When Will Corporate Profit Margins Contract?

There are few signs of impending doom that are more widely cited than record high profit margins and the inevitable mean reversion that always comes following such an environment.  It’s true.  As you can see in the chart below profit margins have averaged about 6.5% over the last 65 years and every time they’ve gotten well above that 6.5% range they’ve come back to earth.

margins2

(Chart via Orcam Financial Group)

Now, I think there’s some validity to the idea that margins are structurally high (see here for details).  In other words, 6.5% isn’t necessarily a magnet sucking profit margins during contractions.  But I think it’s safe to say that 10.5% certainly isn’t the new normal either.

But this isn’t a question of if.  It’s a question of when.  Profit margins will mean revert at some point.  But they could also stay high for many years and you could miss huge gains like 2013 waiting for the mean reversion to actually occur.

One thing we know is that recessions are devastating for corporations.  And they’re not only devastating for corporations, they’re often devastating for markets.  In the last 60 years all of the year over year 30%+ declines in the S&P 500 have occurred inside of a recession.  In other words, outlier tail risk type returns tend to occur inside of a recession.  And if we look at profit margins we find something similar.  They almost always contract inside of a recession or within a few months of a recession.

margins

(Chart via Orcam Financial Group)

So again, it comes down to being able to forecast a recession.   I hope your model works.

-------------------------------------------------------------------------------------------------------------------

Got a comment or question about this post? Feel free to use the Ask Cullen section, leave a comment in the forum or send me a message on Twitter.
Cullen Roche

Cullen Roche

Mr. Roche is the Founder of Orcam Financial Group, LLC. Orcam is a financial services firm offering research, private advisory, institutional consulting and educational services. He is also the author of Pragmatic Capitalism: What Every Investor Needs to Understand About Money and Finance and Understanding the Modern Monetary System.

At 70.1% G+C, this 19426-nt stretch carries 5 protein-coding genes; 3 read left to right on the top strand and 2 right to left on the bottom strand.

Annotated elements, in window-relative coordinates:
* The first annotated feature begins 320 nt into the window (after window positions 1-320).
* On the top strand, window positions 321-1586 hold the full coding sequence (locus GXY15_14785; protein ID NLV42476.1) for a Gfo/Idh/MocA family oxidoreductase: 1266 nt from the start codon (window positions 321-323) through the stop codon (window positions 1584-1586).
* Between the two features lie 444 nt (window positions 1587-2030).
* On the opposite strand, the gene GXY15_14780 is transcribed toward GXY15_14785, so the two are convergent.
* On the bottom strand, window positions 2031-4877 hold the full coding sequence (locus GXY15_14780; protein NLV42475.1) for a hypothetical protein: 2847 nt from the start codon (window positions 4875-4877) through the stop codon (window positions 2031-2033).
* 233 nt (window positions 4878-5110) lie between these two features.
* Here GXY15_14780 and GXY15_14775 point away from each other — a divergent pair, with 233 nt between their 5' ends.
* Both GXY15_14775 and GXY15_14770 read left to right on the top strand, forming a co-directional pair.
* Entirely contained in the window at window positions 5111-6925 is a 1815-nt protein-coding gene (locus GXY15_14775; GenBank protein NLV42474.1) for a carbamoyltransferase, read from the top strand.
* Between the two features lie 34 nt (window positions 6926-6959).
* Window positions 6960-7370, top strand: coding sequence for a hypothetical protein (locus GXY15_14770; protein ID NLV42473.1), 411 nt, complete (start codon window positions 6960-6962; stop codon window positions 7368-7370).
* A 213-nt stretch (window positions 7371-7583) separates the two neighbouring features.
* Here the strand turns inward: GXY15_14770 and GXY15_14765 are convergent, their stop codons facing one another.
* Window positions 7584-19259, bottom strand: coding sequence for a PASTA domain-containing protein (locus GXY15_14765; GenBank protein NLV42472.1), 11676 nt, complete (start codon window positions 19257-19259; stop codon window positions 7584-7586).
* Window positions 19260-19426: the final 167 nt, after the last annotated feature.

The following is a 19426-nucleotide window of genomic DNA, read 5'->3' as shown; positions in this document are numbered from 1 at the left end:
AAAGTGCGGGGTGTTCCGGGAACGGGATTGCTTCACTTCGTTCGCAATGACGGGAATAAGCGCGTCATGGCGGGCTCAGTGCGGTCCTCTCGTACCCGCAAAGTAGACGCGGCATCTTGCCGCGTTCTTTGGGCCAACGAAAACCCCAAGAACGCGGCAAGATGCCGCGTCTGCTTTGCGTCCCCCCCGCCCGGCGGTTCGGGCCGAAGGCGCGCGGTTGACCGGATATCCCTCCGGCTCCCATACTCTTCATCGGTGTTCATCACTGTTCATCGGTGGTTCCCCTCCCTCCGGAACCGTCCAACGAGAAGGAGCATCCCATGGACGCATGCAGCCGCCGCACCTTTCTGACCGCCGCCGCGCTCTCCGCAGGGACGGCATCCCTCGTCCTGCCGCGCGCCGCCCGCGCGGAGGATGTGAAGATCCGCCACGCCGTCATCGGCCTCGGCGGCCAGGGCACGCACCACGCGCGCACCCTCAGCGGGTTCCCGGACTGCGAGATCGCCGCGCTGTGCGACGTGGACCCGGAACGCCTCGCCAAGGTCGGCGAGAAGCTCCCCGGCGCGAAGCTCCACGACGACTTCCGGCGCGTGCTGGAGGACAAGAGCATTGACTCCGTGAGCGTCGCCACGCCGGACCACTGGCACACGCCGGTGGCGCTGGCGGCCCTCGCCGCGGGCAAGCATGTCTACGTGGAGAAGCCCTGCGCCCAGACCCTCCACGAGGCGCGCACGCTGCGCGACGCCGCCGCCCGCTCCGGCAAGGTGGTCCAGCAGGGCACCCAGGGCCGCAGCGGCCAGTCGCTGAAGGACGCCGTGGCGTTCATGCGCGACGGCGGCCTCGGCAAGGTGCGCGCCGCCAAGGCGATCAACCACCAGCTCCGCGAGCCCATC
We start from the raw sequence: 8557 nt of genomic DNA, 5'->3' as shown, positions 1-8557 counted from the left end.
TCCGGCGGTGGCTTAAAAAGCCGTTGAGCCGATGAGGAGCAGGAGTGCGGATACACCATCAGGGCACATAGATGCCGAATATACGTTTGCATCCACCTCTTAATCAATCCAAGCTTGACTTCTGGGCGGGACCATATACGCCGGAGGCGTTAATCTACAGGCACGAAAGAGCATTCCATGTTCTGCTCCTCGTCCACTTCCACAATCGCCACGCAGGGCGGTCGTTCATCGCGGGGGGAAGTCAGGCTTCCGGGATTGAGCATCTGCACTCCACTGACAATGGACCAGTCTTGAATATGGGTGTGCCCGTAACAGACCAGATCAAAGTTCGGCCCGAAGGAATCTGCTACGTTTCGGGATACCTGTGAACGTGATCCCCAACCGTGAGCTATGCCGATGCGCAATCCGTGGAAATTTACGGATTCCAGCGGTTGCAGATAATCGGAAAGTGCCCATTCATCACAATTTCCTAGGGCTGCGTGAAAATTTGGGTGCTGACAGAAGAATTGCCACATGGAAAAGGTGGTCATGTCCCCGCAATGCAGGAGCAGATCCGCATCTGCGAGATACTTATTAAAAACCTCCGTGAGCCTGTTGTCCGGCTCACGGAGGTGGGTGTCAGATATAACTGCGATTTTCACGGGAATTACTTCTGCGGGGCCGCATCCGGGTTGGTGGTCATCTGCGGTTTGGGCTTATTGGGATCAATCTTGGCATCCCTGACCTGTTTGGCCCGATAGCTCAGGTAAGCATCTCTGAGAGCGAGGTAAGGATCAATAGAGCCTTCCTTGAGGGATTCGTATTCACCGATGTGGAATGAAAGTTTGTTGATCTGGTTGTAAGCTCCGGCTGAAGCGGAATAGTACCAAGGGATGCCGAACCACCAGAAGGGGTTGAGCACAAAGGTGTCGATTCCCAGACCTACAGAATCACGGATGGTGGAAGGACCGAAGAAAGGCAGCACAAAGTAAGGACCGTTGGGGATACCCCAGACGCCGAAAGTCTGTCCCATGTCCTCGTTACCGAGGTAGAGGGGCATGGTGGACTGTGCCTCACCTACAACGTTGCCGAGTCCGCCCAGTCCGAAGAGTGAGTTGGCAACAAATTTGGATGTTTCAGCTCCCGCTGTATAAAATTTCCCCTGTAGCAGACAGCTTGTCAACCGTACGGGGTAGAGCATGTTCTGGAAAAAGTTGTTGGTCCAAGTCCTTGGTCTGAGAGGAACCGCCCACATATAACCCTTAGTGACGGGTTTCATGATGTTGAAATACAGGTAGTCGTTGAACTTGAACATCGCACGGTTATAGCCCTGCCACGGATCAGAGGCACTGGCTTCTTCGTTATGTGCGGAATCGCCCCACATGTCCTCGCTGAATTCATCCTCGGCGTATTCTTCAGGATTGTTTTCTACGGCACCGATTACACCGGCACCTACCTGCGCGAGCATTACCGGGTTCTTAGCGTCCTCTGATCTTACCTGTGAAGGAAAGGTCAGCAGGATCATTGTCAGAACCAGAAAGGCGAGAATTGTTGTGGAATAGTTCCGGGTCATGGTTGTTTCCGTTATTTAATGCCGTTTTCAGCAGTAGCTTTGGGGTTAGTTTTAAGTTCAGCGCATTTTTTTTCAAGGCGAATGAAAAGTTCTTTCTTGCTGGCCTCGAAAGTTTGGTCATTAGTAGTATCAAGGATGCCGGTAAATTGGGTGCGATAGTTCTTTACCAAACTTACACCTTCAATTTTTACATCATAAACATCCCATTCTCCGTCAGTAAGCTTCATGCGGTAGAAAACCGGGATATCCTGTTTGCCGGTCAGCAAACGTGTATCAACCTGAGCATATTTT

More Posts - Website

Follow Me:
TwitterLinkedIn

Comments

  1. Some of the reasons for structurally higher margins don’t hold up. For example: lower taxes = less money for the goverment to spend on goods or to give to consumers to spend on good. Therefore lower taxes only help if the government in turns borrows more to offset the lower revenue. Profits come down to consumer+ govt dis-saving…simple as that. Which makes the real question: will consumers and/or government ever pay down debt again?

  2. Taxes are neutral.
    If the government taxes less, then it will have less to spend, but the taxpayer will have more to spend.
    Taxes could be positive if the government takes money from somebody who is not using it and gives it to somebody who will. Or taxes could be helpful if government spends the money to grow the economy.
    Profits will only go up over the long-term if the economy expands. Profits have expand as they have over the past few years but I suspect this is mainly because of inflation in financial assets, because of overseas revenues and because profits are coming out of the net worth of labor. The latter is probably not sustainable.